I would say there may be more insects in the flowers, but that is not a big deal. The ones not removed by normal washing or possibly a saltwater rinse will mostly at least be tiny ones attracted by ...
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  • 8,575
12 votes

Is asking for a "Chinese menu" in a Chinese restaurant a common way to get more authentic dishes?

I am answering the question as I understand it based on our discussion in comments. Step 1 - Choose the restaurant wisely. As a rule you don't want big fancy restaurants and you certainly don't want ...
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  • 58k
12 votes

Why boiling water, then cold water for this shaobing recipe?

Adding boiling water to flour causes the starch granules to swell and gelatinise, allowing the dough to absorb more water, resulting in a softer and/or fluffier finished product. However, a dough made ...
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  • 1,714
11 votes

Why'd Cantonese restaurants desire 40,000 BTU for soup?

For a domestic kitchen a few thousand BTU is plenty as you will rarely need to heat more than a few liters of liquid. In a professional kitchen you might be asked to prepare a 30-litre portion of ...
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  • 581
11 votes

Why is rock sugar used in Chinese cooking?

while all of the above answers are correct, I want to provide a perspective as a native Chinese. Rock sugar is better used (than granulated sugar) when you try to make dishes involving coloring the ...
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  • 111
10 votes

What kind of rice is used in Chinese cooking?

I wrote a blog post on this issue, in terms of conclusion: In the case of boiled rice with Chinese dishes, use japonica rice (Medium Grain Rice). In the case of cooking porridge, use japonica rice (...
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10 votes
Accepted

Is there a reason to not add salt when making a soup?

Because as you are cooking your soup, water in your soup is evaporating away as steam. You might salt a soup perfectly halfway through, but after evaporation, your now thicker soup is too salty. ...
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  • 2,672
9 votes
Accepted

Vegetarian replacement for pork mince in Chinese style stir fry

It seems like you are primarily interested in reproducing the umami of the meat. Tofu does in fact have glutamic acids that will add to the umami; just make sure to thoroughly dry the tofu (...
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  • 7,269
9 votes

Is rice supposed to be eaten with chopsticks?

The Chinese cultural norm is to eat rice with chopsticks. It would be very inconvenient to constantly switch back and forth between eating with chopsticks and a spoon depending upon whether you were ...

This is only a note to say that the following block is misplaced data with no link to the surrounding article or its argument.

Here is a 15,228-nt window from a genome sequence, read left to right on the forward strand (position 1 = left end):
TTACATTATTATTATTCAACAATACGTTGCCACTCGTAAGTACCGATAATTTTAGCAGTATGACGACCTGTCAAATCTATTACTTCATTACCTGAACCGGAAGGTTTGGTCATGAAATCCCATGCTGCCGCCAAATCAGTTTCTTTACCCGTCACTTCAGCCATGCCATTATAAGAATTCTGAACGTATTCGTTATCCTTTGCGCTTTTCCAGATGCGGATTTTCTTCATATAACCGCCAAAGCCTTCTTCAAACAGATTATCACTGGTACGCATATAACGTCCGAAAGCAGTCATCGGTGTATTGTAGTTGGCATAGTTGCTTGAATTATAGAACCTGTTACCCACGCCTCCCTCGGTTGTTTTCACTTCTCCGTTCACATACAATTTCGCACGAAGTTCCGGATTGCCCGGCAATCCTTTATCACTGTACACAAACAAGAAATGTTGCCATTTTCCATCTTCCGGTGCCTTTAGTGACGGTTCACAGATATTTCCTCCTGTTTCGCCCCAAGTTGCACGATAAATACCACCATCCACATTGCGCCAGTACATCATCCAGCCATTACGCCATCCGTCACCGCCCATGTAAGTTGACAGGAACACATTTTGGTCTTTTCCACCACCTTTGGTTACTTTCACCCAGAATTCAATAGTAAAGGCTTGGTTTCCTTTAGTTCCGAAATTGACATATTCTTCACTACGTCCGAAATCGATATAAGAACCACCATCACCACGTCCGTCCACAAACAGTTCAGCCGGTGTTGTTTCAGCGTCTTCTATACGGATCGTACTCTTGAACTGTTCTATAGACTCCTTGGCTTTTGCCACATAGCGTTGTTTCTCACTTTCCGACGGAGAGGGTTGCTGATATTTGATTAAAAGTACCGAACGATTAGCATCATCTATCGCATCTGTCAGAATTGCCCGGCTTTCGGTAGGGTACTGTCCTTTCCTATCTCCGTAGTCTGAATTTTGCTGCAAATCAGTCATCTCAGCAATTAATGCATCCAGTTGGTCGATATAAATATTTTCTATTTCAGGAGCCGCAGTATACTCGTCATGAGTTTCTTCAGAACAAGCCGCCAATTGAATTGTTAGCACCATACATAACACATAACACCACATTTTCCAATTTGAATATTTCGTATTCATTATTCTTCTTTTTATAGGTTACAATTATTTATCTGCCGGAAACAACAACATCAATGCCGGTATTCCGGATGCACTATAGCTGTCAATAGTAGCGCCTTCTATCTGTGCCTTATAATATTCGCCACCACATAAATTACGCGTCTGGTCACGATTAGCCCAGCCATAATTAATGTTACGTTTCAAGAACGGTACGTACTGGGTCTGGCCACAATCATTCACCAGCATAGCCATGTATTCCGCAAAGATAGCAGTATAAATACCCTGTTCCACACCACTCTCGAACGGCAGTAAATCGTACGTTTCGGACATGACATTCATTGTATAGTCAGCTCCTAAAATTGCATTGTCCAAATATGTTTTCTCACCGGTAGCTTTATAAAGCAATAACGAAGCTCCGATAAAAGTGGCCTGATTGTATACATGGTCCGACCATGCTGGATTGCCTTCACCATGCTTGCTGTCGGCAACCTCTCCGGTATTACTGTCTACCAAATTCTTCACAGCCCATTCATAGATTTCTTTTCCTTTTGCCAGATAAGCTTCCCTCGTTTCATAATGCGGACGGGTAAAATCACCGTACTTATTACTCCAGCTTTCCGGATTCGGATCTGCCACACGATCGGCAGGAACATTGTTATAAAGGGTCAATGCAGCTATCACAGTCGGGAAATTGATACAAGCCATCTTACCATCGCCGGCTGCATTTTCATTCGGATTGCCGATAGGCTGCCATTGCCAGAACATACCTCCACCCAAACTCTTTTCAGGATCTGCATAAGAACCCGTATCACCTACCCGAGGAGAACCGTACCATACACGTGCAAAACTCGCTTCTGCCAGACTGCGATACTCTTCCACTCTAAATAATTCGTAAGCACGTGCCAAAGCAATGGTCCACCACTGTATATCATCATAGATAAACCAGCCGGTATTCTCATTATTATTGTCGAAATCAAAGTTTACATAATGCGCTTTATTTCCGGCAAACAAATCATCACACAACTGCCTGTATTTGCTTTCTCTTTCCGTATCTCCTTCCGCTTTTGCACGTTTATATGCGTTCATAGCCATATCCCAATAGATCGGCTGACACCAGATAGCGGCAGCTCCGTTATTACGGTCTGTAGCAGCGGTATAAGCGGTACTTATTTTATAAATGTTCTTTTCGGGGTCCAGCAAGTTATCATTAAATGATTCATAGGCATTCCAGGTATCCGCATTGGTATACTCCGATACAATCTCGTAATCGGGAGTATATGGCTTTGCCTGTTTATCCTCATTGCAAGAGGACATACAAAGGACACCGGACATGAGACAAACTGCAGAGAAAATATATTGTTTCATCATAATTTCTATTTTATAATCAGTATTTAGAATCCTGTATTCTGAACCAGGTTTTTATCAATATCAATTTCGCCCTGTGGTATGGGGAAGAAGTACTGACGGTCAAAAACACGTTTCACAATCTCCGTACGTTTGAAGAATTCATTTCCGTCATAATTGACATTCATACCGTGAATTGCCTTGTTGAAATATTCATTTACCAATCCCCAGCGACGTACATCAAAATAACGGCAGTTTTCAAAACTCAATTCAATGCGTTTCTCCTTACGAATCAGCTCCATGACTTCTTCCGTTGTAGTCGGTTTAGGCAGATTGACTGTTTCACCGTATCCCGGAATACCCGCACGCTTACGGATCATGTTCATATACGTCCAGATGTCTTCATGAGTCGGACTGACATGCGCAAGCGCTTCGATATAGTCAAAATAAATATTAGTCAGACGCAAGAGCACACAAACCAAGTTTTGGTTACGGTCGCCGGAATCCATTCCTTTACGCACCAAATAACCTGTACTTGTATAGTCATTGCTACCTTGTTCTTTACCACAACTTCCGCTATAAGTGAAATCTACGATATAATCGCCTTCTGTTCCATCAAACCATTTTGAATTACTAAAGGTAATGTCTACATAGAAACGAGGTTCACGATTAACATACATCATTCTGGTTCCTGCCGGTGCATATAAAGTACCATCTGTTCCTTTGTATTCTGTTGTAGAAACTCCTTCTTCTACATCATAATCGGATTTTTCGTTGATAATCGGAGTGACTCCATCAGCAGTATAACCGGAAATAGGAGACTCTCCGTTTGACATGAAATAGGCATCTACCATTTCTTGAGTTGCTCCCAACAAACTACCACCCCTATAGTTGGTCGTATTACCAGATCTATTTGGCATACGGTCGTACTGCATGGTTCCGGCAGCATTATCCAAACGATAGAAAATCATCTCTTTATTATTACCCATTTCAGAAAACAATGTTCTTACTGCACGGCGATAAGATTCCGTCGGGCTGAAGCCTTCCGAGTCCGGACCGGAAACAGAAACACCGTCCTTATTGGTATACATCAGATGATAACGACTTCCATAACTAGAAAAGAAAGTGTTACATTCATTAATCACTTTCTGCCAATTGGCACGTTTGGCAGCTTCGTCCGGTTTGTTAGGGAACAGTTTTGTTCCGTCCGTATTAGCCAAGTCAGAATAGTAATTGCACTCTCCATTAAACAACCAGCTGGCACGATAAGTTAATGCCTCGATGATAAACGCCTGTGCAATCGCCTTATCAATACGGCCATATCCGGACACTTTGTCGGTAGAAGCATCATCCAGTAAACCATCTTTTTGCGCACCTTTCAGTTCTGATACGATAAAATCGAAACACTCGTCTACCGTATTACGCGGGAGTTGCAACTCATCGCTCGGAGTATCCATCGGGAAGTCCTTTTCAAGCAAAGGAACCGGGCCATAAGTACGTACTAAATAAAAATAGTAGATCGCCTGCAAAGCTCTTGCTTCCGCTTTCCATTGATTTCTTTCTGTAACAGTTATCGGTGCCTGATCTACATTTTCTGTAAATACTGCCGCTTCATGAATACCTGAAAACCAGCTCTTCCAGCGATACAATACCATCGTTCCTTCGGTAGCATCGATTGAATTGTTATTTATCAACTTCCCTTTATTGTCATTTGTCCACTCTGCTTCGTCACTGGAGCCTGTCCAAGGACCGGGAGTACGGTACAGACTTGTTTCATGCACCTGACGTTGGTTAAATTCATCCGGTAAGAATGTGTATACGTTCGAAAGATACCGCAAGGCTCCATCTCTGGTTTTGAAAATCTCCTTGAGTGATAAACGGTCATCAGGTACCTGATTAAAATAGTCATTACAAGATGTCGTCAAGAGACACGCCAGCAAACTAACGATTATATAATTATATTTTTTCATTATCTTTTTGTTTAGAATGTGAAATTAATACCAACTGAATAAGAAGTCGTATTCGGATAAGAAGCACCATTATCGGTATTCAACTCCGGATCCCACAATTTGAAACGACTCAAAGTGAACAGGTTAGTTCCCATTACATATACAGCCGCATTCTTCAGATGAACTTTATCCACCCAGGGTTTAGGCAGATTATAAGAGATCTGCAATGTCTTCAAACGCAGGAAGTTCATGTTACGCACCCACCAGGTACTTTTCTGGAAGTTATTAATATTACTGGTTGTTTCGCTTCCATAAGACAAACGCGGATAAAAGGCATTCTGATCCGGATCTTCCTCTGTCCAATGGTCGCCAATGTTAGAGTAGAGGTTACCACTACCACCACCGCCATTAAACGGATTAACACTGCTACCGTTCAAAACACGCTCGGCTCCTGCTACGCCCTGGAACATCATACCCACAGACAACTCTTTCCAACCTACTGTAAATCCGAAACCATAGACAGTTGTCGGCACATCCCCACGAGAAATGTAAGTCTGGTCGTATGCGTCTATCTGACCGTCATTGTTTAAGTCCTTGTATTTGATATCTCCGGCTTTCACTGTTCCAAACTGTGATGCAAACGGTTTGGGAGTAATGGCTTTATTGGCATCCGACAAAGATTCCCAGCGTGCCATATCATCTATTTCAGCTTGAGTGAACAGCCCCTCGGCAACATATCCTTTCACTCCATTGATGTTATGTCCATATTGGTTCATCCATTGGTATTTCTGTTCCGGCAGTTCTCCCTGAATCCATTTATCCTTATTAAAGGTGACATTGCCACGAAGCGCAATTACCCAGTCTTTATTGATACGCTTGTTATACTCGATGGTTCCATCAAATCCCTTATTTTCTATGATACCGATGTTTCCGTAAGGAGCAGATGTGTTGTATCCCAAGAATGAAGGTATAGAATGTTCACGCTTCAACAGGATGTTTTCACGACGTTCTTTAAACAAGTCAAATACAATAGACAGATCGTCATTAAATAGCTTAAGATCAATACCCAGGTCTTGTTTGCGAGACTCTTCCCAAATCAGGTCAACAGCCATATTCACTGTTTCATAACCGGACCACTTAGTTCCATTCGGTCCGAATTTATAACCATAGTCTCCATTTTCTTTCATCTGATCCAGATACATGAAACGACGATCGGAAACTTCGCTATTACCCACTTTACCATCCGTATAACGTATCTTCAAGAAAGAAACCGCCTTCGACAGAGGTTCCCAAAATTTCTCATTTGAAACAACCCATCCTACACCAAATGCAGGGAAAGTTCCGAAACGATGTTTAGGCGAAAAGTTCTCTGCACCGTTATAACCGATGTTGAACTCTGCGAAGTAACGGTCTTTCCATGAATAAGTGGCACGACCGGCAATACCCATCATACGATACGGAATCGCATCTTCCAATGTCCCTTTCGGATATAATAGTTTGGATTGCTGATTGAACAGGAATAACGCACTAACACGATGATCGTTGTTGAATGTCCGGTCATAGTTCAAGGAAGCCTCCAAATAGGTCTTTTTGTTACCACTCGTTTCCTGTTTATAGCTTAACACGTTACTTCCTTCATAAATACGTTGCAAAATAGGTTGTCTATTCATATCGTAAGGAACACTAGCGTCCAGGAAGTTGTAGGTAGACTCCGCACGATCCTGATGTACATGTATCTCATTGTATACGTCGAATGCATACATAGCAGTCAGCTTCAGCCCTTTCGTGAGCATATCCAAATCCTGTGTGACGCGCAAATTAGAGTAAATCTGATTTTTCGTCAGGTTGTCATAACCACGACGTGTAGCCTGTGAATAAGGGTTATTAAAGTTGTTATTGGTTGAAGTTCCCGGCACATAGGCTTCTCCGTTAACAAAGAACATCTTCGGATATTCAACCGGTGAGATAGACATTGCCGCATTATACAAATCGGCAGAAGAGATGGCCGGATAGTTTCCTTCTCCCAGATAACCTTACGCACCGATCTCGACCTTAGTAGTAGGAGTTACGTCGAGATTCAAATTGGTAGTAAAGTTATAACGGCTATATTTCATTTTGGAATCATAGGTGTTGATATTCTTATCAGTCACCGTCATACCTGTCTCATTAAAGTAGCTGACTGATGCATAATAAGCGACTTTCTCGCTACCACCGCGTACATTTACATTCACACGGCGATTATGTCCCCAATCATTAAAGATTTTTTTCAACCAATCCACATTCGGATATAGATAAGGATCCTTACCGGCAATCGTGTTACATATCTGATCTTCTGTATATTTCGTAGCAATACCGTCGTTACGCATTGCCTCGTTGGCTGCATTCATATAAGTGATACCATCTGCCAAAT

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  • 2,454
8 votes

Vegetarian replacement for pork mince in Chinese style stir fry

Let's recapitulate the textural options you have: Crumbled firm tofu, sauteed (with or without some soy sauce and/or wheat paste - mind the color you want too!) Brunoised/minced fresh/reconstituted ...
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8 votes

Is rice supposed to be eaten with chopsticks?

In Japanese food, I would say you use chopsticks to eat white rice that comes in a rice bowl. Japanese rice is short/medium grained and sticks together so you can pick up clumps at a time. You also ...
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8 votes
Accepted

Why do HK chefs let water faucets run unceasingly, when the basin overflows?

This appears to be a dipper well: a continuously running sink used to rinse utensils. The water runs continuously to remove contaminants, always leaving a clean supply of water to rinse dirty utensils ...
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7 votes
Accepted

Szechuan fish soup ingredient -- what is it?

From your description, if it isn't tripe, then it is probably Bamboo Fungus. This is often used in soup an other dishes and has a neutral flavor. The texture can be from soft to slightly crunchy ...
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  • 777
7 votes

Why is cheese never used in Americanized Chinese food?

Jolenealaska is right, that a large majority of Far Eastern people are lactose intolerant. I think the answer to the question about cheese is that historically the peoples of the Far East did not ...
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  • 71
7 votes

Is salty tongue effect normal after eating sichuan peppercorns?

Yes. This happens to me. Some scientists are investigating the possibility of using the peppercorns as a means of reducing people's salt intake. Potential of Szechuan pepper as a saltiness enhancer, ...
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7 votes
Accepted

What is this seafood that I bought in a Chinese market?

That's abalone (鮑魚 bàoyú), a popular and expensive delicacy in Chinese cuisine.